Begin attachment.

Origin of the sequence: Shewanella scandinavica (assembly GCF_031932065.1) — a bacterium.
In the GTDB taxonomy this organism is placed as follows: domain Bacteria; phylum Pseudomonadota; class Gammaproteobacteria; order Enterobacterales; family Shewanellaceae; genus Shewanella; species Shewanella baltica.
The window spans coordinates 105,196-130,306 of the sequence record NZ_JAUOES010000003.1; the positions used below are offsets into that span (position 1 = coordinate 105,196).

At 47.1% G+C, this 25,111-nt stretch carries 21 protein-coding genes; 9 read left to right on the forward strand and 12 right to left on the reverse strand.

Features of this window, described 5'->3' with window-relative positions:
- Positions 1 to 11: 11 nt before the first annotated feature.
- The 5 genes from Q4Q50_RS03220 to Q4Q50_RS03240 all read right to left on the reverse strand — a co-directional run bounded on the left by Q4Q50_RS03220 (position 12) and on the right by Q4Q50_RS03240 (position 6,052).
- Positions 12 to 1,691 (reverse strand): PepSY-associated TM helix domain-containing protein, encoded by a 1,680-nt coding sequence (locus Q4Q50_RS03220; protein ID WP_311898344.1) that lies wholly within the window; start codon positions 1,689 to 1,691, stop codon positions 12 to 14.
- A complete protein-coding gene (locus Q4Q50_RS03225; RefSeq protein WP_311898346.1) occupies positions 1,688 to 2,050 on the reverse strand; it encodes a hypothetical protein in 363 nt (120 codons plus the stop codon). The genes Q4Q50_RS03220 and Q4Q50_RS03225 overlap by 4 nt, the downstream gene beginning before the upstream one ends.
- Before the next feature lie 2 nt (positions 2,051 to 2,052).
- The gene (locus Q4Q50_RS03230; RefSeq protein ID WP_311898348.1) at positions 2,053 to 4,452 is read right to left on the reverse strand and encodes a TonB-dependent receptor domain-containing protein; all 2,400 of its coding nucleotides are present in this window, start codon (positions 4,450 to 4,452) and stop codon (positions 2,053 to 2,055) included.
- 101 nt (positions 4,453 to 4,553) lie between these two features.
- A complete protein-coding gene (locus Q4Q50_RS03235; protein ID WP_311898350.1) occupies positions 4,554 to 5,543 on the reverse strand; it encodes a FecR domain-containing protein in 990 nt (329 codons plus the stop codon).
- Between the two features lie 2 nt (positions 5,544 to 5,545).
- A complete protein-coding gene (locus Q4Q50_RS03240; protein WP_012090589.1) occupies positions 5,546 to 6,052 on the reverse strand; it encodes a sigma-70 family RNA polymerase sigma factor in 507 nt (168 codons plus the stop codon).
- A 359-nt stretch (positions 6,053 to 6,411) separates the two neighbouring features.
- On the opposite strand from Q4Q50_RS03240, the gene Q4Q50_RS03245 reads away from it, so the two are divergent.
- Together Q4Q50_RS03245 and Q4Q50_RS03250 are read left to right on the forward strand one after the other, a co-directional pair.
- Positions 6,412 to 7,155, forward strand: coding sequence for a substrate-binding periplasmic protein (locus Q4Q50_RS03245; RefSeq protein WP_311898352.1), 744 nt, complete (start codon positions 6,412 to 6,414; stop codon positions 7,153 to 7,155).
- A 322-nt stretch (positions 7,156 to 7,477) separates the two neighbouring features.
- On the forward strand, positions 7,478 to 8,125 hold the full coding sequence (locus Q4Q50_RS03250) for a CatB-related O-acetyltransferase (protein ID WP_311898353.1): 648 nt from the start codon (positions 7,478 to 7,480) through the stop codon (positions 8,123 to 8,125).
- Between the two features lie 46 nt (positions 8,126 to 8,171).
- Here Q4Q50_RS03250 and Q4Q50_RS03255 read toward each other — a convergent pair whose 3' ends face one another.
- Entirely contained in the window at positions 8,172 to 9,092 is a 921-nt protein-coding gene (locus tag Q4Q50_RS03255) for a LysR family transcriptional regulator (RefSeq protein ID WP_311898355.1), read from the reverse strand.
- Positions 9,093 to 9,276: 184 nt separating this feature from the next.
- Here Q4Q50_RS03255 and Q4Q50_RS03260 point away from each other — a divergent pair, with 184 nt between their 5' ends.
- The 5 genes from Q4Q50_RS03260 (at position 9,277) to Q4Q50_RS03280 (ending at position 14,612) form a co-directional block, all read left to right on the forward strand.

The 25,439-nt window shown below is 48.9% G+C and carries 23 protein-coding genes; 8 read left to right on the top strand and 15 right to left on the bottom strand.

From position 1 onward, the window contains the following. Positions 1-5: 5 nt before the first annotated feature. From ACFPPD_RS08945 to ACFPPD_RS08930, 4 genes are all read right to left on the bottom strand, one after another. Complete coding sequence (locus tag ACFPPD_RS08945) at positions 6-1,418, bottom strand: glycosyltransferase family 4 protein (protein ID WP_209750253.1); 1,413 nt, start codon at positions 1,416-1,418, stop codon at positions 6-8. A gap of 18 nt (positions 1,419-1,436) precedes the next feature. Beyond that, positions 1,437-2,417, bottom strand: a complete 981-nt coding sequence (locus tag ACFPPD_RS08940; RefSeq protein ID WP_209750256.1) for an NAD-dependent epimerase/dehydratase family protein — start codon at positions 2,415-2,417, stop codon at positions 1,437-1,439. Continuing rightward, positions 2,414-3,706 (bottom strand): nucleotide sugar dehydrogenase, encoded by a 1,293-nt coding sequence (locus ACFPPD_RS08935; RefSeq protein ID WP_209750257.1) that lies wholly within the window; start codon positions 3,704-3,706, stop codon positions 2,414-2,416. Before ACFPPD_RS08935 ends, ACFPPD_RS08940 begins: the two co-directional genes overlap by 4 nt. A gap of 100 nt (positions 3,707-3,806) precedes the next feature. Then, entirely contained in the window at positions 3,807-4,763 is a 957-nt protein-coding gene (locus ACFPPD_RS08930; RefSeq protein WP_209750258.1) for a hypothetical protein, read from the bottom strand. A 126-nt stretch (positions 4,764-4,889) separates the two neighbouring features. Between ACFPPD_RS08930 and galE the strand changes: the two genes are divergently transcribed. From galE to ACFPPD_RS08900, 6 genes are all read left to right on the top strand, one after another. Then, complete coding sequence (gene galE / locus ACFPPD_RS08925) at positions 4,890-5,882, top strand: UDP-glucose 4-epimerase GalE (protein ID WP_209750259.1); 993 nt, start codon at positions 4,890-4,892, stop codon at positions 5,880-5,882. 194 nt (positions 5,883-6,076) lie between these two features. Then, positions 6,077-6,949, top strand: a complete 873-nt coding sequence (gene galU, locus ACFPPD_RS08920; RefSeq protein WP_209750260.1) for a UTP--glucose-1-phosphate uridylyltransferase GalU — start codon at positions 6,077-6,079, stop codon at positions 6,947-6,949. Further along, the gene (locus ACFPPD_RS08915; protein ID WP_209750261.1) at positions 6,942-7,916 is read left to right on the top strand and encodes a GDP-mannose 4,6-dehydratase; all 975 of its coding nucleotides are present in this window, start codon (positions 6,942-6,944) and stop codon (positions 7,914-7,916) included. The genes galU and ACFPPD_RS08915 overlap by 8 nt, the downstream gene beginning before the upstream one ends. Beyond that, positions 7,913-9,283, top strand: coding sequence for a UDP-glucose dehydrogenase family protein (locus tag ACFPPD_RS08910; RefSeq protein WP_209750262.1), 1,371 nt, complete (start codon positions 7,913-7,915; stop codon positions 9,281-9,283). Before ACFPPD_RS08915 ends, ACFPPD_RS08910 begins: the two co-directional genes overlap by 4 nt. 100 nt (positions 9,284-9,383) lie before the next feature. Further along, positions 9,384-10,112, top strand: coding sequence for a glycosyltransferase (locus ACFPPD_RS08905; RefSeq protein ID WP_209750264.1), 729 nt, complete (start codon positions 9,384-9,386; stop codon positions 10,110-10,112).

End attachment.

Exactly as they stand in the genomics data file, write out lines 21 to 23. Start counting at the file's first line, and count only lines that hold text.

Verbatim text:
- On the forward strand, positions 7,478 to 8,125 hold the full coding sequence (locus Q4Q50_RS03250) for a CatB-related O-acetyltransferase (protein ID WP_311898353.1): 648 nt from the start codon (positions 7,478 to 7,480) through the stop codon (positions 8,123 to 8,125).
- Between the two features lie 46 nt (positions 8,126 to 8,171).
- Here Q4Q50_RS03250 and Q4Q50_RS03255 read toward each other — a convergent pair whose 3' ends face one another.